Gardens, Parks

Fifteen Shades of Green

February 7, 2017

PANTONE, a leader in color communication and the creator of the PMS color system, has chosen Greenery (15-0343) as the 2017 Color of the Year. Described as “bright and powerful” according to Pantone’s press release, “Greenery bursts forth in 2017 to provide us with the hope we collectively yearn for amid a complex social and political landscape.”

Ladew Topiary Gardens: Monkton, MD

Begun in 1999, the color of the year is a symbolic selection that provides, according to PANTONE, a color snapshot of what is occurring within global culture that serves as an expression of mood and attitude. Chosen as a counterpoint to dark, brooding colors, Greenery is described as refreshing, revitalizing and the symbol of new beginnings with fortifying attributes derived from our connection to the natural world.

Hyde Park: London

Representing nature and health, green is a relaxing color that is both pleasing to the eye and empowered with healing powers.  In poetry and literature the color green symbolizes both a “riveting” and “relaxing” effect representing feelings of refreshment and occasionally (one hopes not too often) those of tiredness and guilt.

Chinese Garden: Montreal Botanic Garden

According to Pantone the more “submerged people are in modern life, the greater their innate craving to immerse themselves in the physical beauty and inherent unity of the natural world.”  The color green, which is increasingly dominant in urban planning, architecture, lifestyle and design choices globally is viewed as an “omnipresent hue” around the world, at the forefront of design innovation.

Musée du quai Branly Greenwall: Paris

Whether or not Greenery will provide “the reassurance we yearn for amid a tumultuous social and political environment” as Leatrice Eiseman, executive director of the trend forecasting Pantone Color Institute asserts, one does hope it will, at a minimum, satisfy our growing desire to rejuvenate and revitalize. Let’s also hope that Greenery, which symbolizes the reconnection we seek with nature, one another and a larger purpose will help us all through these challenging political times.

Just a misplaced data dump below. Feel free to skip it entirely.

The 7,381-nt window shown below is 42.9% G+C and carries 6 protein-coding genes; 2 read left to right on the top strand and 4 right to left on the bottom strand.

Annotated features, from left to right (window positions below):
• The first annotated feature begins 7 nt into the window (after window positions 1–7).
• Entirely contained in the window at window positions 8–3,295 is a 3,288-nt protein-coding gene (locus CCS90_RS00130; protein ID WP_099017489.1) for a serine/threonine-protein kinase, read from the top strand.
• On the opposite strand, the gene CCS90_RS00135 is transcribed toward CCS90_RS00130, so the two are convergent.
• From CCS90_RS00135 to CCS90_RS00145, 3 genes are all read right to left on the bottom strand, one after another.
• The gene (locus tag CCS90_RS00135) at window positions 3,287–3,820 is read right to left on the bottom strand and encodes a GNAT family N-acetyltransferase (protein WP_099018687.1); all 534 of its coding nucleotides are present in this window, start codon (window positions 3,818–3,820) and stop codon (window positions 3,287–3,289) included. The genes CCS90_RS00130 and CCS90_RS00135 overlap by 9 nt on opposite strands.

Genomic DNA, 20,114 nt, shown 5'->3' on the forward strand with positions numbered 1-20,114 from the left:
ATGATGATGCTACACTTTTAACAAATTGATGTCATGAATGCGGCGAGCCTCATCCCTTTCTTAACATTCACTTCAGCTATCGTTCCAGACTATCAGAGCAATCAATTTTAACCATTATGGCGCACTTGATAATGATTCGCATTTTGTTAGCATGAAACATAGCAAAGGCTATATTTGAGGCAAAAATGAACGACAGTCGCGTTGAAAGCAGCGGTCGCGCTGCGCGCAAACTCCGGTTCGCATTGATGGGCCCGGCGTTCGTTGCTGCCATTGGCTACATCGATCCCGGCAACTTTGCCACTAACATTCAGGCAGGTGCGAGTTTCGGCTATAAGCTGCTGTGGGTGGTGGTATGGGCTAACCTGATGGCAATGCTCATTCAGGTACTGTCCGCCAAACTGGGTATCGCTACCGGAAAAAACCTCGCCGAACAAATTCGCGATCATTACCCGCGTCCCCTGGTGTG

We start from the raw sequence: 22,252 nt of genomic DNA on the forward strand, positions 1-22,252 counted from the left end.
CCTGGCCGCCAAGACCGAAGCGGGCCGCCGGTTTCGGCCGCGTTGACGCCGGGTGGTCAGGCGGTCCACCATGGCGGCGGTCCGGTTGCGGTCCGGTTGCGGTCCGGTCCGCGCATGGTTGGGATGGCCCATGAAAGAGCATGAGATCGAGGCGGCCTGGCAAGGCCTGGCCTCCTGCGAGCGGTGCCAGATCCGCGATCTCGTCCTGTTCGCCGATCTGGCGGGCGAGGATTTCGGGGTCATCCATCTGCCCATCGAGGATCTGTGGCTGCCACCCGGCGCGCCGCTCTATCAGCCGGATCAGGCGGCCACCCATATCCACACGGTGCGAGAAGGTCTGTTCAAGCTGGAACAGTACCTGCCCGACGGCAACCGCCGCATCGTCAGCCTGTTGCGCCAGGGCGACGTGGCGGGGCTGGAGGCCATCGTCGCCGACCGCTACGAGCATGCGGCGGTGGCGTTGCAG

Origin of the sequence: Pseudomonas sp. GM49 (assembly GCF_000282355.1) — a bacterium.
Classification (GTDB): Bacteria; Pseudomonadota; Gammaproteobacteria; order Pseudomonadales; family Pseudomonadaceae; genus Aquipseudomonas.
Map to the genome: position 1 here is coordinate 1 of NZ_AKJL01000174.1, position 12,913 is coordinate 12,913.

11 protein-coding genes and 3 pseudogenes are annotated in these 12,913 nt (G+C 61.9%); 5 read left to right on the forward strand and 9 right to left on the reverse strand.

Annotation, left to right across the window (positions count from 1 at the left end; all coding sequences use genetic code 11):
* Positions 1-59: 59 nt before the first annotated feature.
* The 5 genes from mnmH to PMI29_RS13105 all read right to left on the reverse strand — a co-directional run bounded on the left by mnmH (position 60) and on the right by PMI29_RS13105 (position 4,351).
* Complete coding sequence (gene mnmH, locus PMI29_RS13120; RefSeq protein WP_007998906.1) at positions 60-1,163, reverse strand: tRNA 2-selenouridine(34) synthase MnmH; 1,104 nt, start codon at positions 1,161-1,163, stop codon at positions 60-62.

Crane Estate, Castle Hill: Ipswich, MA

PANTONE reveals that Greenery, an optimistic color with positivity and energy, was chosen to represent the yearning we all have to reinvent ourselves, a need that most likely derives from our desire to connect with and be grounded in the natural world.  A zesty yellow-green shade, Greenery is both neutral and natural, evoking the first days of spring when nature’s greens “revive, restore and renew.”

Bare Meadow Conservation Area: Reading, MA

Whether or not Greenery will succeed in providing us the solace we seek, I cannot say.  However, in a small attempt to reinvent the very dark mood that has descended upon me during this emotionally depleting political season and in celebration of Greenery I have decided to forgo my usual exploration of one place and share 15 shades of green through images taken from my travels in the past several years.  It’s a small, hopeful gesture which I hope you enjoy.

Ham House: Richmond, GB


Great Meadows: Concord, MA

Long Hill: Beverly, MA


Royal Gardens of Herrenhausen: Hanover. Germany

View from Villa Gamberaia: Florence, Italy

Phipps Botanic Garden: Pittsburgh, PA

Jardí Botànic: Barcelona

Hampton Court Palace: Richmond upon Thames

Lettuce from my garden before it was consumed by Rabbits

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Copyright © 2017 Patrice Todisco — All Rights Reserved

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  • Reply Pam Steel February 9, 2017 at 8:51 pm

    Nice idea to present Pantone’s color choice and then relate it to some of your landscapes. Always good to be reminded of nature’s constant beauty when the world feels chaotic.

    • Reply Patrice February 10, 2017 at 12:24 pm

      Thanks, just one small effort to counterbalance the chaos as we wait for spring.

  • Reply Pat Webster February 15, 2017 at 3:29 pm

    A refreshing look at greens, edible and non.

  • Reply Patrice February 15, 2017 at 6:15 pm

    Thanks, Pat. We all need a little green in our lives.

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